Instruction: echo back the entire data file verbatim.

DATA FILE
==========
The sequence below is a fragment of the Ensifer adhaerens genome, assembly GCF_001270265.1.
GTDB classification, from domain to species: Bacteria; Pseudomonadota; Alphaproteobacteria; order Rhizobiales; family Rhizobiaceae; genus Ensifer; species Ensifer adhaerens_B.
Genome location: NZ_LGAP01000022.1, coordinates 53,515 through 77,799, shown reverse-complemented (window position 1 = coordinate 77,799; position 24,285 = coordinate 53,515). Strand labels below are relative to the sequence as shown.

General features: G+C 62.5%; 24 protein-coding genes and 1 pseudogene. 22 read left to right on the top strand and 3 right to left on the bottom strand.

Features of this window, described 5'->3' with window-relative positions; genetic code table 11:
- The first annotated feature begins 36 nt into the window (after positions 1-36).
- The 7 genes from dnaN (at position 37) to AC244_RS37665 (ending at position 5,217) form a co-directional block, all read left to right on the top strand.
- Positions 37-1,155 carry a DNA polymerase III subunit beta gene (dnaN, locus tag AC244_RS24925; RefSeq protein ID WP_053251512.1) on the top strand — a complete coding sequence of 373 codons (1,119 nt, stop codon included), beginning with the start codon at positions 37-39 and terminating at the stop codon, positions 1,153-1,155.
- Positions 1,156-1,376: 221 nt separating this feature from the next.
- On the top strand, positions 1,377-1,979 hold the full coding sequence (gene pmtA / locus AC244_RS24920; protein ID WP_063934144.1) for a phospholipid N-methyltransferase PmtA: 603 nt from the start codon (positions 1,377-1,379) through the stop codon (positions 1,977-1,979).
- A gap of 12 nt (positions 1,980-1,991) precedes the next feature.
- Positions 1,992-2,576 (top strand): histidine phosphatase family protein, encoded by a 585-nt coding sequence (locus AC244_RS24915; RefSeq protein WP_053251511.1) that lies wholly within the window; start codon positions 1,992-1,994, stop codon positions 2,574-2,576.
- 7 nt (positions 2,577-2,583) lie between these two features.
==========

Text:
The sequence below is a fragment of the Ensifer adhaerens genome, assembly GCF_001270265.1.
GTDB classification, from domain to species: Bacteria; Pseudomonadota; Alphaproteobacteria; order Rhizobiales; family Rhizobiaceae; genus Ensifer; species Ensifer adhaerens_B.
Genome location: NZ_LGAP01000022.1, coordinates 53,515 through 77,799, shown reverse-complemented (window position 1 = coordinate 77,799; position 24,285 = coordinate 53,515). Strand labels below are relative to the sequence as shown.

General features: G+C 62.5%; 24 protein-coding genes and 1 pseudogene. 22 read left to right on the top strand and 3 right to left on the bottom strand.

Features of this window, described 5'->3' with window-relative positions; genetic code table 11:
- The first annotated feature begins 36 nt into the window (after positions 1-36).
- The 7 genes from dnaN (at position 37) to AC244_RS37665 (ending at position 5,217) form a co-directional block, all read left to right on the top strand.
- Positions 37-1,155 carry a DNA polymerase III subunit beta gene (dnaN, locus tag AC244_RS24925; RefSeq protein ID WP_053251512.1) on the top strand — a complete coding sequence of 373 codons (1,119 nt, stop codon included), beginning with the start codon at positions 37-39 and terminating at the stop codon, positions 1,153-1,155.
- Positions 1,156-1,376: 221 nt separating this feature from the next.
- On the top strand, positions 1,377-1,979 hold the full coding sequence (gene pmtA / locus AC244_RS24920; protein ID WP_063934144.1) for a phospholipid N-methyltransferase PmtA: 603 nt from the start codon (positions 1,377-1,379) through the stop codon (positions 1,977-1,979).
- A gap of 12 nt (positions 1,980-1,991) precedes the next feature.
- Positions 1,992-2,576 (top strand): histidine phosphatase family protein, encoded by a 585-nt coding sequence (locus AC244_RS24915; RefSeq protein WP_053251511.1) that lies wholly within the window; start codon positions 1,992-1,994, stop codon positions 2,574-2,576.
- 7 nt (positions 2,577-2,583) lie between these two features.